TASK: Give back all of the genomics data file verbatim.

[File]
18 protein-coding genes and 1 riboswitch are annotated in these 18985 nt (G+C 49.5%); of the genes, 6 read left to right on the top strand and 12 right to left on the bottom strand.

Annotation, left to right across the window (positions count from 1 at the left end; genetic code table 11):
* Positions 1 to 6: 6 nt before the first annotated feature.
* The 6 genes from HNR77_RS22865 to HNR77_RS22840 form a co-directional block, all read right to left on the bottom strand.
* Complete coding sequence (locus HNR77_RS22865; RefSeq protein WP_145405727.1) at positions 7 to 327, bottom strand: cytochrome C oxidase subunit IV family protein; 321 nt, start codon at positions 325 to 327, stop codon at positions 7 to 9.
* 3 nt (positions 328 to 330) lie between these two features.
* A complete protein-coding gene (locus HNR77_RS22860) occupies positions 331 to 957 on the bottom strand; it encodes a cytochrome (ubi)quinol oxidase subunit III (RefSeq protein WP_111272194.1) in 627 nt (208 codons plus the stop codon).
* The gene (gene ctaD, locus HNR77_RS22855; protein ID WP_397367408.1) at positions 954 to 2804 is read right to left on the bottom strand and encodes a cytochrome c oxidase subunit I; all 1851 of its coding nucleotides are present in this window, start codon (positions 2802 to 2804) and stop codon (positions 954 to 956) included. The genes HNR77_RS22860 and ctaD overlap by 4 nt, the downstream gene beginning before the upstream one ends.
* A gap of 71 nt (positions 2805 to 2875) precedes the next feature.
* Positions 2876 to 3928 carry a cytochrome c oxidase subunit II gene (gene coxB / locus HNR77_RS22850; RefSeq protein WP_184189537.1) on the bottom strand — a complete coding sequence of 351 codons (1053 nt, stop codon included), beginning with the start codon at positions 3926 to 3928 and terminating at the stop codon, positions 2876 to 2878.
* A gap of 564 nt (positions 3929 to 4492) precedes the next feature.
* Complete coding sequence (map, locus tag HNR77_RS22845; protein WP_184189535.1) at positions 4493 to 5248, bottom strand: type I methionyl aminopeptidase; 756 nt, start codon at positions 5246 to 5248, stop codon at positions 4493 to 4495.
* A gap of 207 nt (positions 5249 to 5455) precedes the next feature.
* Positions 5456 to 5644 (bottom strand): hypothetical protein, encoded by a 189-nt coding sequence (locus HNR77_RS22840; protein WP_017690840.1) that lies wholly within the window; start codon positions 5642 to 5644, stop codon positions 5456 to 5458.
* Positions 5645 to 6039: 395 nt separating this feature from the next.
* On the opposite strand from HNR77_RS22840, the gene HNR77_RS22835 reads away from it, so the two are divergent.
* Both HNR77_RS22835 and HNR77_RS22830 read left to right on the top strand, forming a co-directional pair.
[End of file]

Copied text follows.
18 protein-coding genes and 1 riboswitch are annotated in these 18985 nt (G+C 49.5%); of the genes, 6 read left to right on the top strand and 12 right to left on the bottom strand.

Annotation, left to right across the window (positions count from 1 at the left end; genetic code table 11):
* Positions 1 to 6: 6 nt before the first annotated feature.
* The 6 genes from HNR77_RS22865 to HNR77_RS22840 form a co-directional block, all read right to left on the bottom strand.
* Complete coding sequence (locus HNR77_RS22865; RefSeq protein WP_145405727.1) at positions 7 to 327, bottom strand: cytochrome C oxidase subunit IV family protein; 321 nt, start codon at positions 325 to 327, stop codon at positions 7 to 9.
* 3 nt (positions 328 to 330) lie between these two features.
* A complete protein-coding gene (locus HNR77_RS22860) occupies positions 331 to 957 on the bottom strand; it encodes a cytochrome (ubi)quinol oxidase subunit III (RefSeq protein WP_111272194.1) in 627 nt (208 codons plus the stop codon).
* The gene (gene ctaD, locus HNR77_RS22855; protein ID WP_397367408.1) at positions 954 to 2804 is read right to left on the bottom strand and encodes a cytochrome c oxidase subunit I; all 1851 of its coding nucleotides are present in this window, start codon (positions 2802 to 2804) and stop codon (positions 954 to 956) included. The genes HNR77_RS22860 and ctaD overlap by 4 nt, the downstream gene beginning before the upstream one ends.
* A gap of 71 nt (positions 2805 to 2875) precedes the next feature.
* Positions 2876 to 3928 carry a cytochrome c oxidase subunit II gene (gene coxB / locus HNR77_RS22850; RefSeq protein WP_184189537.1) on the bottom strand — a complete coding sequence of 351 codons (1053 nt, stop codon included), beginning with the start codon at positions 3926 to 3928 and terminating at the stop codon, positions 2876 to 2878.
* A gap of 564 nt (positions 3929 to 4492) precedes the next feature.
* Complete coding sequence (map, locus tag HNR77_RS22845; protein WP_184189535.1) at positions 4493 to 5248, bottom strand: type I methionyl aminopeptidase; 756 nt, start codon at positions 5246 to 5248, stop codon at positions 4493 to 4495.
* A gap of 207 nt (positions 5249 to 5455) precedes the next feature.
* Positions 5456 to 5644 (bottom strand): hypothetical protein, encoded by a 189-nt coding sequence (locus HNR77_RS22840; protein WP_017690840.1) that lies wholly within the window; start codon positions 5642 to 5644, stop codon positions 5456 to 5458.
* Positions 5645 to 6039: 395 nt separating this feature from the next.
* On the opposite strand from HNR77_RS22840, the gene HNR77_RS22835 reads away from it, so the two are divergent.
* Both HNR77_RS22835 and HNR77_RS22830 read left to right on the top strand, forming a co-directional pair.